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  • Multidisciplinary Optimisation of Future Reusable Space Vehicle.

    Paper number



    Mr. Sagar Satpathy, Italy, Politecnico di Milano



    Human presence in the Low Earth Orbit requires frequent low-cost transfer of cargo and crew. To improve the feasibility of space transportation from Earth to LEO, it’s necessary to consider economically viable options including re-usable space vehicle with autonomous capabilities, including low impact docking and improved re-entry. This paper represents the design of an aerodynamically modified spacecraft to meet the crewed and un-crewed mission requirements. The proposed orbiter design is a compact propulsive stage equipped with retractable wings and base flaps at the rear end of the orbiter. The wings along with flaps will aid gliding re-entry and they are initially housed inside during the launch phase, so as to meet the international launch vehicle guidelines, to be deployed after orbit insertion. The wings and the flaps will be actuated using shape memory alloys electromagnetic actuators. The base flaps ensure manoeuvre during the atmospheric re-entry phase, becoming active when the efficiency of the control surfaces increases with the increase in dynamic pressure. The gliding re-entry with reduced g-load will thereby improve the effectiveness of re-entry strategies by reducing complexity and risks; parachutes may be considered as well for landing on runway. The orbiter’s Attitude and Orbital Control System ensures optimised trajectory with required $\Delta$V from the initial injection orbit to the ISS and future space station rendezvous orbit. The orbiter is capable of automatic docking with the orbiting laboratory being equipped with highly compatible space docking ring which ensures docking with multiple ports of the station. Multidisciplinary optimization is performed to meet mission objectives, considering the selection of aerodynamic shape required for wings, base flaps and the orbiter along with the propulsion system, AOCS, flight behaviour of the orbiter for atmospheric flight including the re-entry phase, thermal protection during re-entry, and crew member safety at the highest level in all phases of vehicle operation including launch abort. Results indicate a significant improvement in space utilization of the launch vehicle as the wings are housed inside the spacecraft during the launch phase. The autonomous flight controlled by on board computers and compatibility of the spacecraft to dock with the ISS and future orbital laboratories further adds on to the benefits of this proposed design. The flaps and wings improve the gliding re-entry capabilities, as well as landing experience of sensitive cargo and astronauts. The multidisciplinary optimization results in spacecraft satisfying the mission requirements with reduced risks and low cost per launch.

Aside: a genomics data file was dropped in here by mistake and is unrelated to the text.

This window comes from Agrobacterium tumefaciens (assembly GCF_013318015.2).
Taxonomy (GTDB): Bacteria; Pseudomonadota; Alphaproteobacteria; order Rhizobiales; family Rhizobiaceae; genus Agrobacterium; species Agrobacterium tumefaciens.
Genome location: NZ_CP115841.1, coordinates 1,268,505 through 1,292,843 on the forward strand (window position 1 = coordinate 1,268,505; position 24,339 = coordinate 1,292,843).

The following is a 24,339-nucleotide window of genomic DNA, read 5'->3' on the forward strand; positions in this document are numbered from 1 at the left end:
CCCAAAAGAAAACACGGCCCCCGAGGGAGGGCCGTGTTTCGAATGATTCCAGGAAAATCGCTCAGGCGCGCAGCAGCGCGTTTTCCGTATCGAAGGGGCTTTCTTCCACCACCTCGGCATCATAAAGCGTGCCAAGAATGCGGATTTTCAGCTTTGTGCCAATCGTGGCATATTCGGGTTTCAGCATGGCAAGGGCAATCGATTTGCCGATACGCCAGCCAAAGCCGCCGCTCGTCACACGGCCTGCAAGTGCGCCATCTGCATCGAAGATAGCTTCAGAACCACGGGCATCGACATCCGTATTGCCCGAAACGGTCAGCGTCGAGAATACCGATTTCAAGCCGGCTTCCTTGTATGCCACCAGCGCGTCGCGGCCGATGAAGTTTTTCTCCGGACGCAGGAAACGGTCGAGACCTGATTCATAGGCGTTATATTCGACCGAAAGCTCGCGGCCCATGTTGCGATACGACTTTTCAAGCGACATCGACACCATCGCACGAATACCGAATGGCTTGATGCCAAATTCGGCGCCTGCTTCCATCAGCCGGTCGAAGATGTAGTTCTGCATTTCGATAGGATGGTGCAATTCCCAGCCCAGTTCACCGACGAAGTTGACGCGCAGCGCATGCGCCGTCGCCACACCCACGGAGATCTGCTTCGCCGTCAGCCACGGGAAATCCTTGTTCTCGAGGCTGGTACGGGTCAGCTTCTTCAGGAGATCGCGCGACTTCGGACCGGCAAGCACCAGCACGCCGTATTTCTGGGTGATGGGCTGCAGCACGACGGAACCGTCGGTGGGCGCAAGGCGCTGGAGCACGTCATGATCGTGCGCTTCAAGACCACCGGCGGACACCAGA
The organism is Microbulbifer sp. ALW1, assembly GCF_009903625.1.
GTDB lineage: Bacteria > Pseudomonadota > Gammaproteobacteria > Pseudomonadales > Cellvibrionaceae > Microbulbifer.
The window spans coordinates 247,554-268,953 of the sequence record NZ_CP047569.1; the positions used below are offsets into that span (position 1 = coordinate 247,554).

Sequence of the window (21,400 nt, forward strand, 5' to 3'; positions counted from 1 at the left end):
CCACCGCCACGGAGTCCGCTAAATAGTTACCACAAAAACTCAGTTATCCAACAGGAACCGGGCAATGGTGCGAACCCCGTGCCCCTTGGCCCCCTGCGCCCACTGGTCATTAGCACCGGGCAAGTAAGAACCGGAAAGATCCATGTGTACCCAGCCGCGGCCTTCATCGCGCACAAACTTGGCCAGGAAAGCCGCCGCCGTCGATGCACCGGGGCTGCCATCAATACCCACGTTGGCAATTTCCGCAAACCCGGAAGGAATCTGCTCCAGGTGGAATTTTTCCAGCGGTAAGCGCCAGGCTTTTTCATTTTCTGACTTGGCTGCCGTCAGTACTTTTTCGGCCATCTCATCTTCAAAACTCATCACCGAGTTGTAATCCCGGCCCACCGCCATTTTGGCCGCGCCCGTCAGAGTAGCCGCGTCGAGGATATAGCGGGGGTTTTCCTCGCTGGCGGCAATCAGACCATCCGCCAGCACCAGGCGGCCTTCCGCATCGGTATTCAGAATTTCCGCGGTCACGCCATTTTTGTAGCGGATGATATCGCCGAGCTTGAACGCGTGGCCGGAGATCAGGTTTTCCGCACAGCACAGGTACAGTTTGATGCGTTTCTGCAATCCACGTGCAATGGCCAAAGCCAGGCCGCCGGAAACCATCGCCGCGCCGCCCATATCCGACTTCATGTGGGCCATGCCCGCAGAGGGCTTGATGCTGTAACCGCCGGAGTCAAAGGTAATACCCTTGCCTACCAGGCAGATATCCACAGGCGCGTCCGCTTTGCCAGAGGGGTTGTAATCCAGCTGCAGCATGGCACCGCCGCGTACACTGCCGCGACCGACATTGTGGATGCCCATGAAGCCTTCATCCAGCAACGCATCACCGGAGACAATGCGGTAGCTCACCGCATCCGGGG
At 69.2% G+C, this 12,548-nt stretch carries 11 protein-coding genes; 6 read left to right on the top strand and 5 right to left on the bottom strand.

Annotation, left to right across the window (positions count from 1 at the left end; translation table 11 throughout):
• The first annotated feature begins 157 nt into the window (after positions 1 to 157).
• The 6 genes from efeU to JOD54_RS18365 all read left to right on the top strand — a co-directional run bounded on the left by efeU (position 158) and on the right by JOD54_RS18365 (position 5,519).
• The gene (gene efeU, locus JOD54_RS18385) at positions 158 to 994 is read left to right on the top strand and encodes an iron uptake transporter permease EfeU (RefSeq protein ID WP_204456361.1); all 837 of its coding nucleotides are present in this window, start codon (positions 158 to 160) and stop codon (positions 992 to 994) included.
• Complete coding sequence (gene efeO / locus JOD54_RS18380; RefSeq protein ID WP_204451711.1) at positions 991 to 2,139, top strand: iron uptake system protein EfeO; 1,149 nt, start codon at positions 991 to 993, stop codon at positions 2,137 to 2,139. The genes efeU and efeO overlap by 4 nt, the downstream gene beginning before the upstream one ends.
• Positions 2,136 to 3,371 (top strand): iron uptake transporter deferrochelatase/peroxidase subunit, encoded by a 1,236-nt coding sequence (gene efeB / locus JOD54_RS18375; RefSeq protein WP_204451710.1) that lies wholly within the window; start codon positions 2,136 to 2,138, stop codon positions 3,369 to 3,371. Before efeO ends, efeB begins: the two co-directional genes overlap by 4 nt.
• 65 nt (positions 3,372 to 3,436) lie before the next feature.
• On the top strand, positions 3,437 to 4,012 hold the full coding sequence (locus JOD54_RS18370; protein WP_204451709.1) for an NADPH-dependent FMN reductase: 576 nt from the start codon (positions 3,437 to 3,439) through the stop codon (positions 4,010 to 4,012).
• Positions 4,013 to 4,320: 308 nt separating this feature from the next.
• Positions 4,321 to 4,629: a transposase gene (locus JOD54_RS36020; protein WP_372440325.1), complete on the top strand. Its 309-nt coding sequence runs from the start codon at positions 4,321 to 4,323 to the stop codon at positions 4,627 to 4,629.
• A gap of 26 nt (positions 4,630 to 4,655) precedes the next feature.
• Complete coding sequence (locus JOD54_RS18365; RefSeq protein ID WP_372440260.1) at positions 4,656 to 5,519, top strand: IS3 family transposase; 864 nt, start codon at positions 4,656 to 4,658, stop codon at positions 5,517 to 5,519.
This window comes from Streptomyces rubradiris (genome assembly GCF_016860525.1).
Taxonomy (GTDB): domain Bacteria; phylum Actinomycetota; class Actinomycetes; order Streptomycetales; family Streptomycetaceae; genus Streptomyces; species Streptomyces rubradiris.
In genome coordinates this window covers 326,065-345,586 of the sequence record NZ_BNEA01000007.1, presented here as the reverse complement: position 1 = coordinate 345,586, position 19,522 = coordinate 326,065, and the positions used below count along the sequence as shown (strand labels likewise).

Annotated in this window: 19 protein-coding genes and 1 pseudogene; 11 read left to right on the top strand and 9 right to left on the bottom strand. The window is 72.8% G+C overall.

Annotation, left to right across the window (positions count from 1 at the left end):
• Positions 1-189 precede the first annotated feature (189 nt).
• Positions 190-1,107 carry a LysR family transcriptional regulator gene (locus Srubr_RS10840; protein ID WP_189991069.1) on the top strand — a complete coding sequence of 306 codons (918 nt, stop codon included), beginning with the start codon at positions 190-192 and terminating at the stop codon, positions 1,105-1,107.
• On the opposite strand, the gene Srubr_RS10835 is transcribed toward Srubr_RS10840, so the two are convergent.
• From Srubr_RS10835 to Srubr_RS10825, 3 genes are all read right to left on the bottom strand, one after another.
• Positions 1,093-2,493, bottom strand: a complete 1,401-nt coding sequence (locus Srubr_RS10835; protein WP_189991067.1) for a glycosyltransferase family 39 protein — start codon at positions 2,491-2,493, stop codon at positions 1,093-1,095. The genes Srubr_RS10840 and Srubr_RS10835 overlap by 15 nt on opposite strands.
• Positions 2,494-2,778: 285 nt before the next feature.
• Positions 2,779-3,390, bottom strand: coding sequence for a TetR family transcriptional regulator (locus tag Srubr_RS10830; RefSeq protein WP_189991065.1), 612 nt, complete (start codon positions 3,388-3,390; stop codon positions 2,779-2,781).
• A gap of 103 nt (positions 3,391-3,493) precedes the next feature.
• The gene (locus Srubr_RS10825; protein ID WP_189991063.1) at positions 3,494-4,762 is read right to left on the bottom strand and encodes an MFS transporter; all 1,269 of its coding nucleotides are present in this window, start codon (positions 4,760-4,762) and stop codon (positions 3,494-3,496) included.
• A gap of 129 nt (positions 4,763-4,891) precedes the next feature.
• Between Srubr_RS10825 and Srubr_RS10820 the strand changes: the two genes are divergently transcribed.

Abstract document


    Manuscript document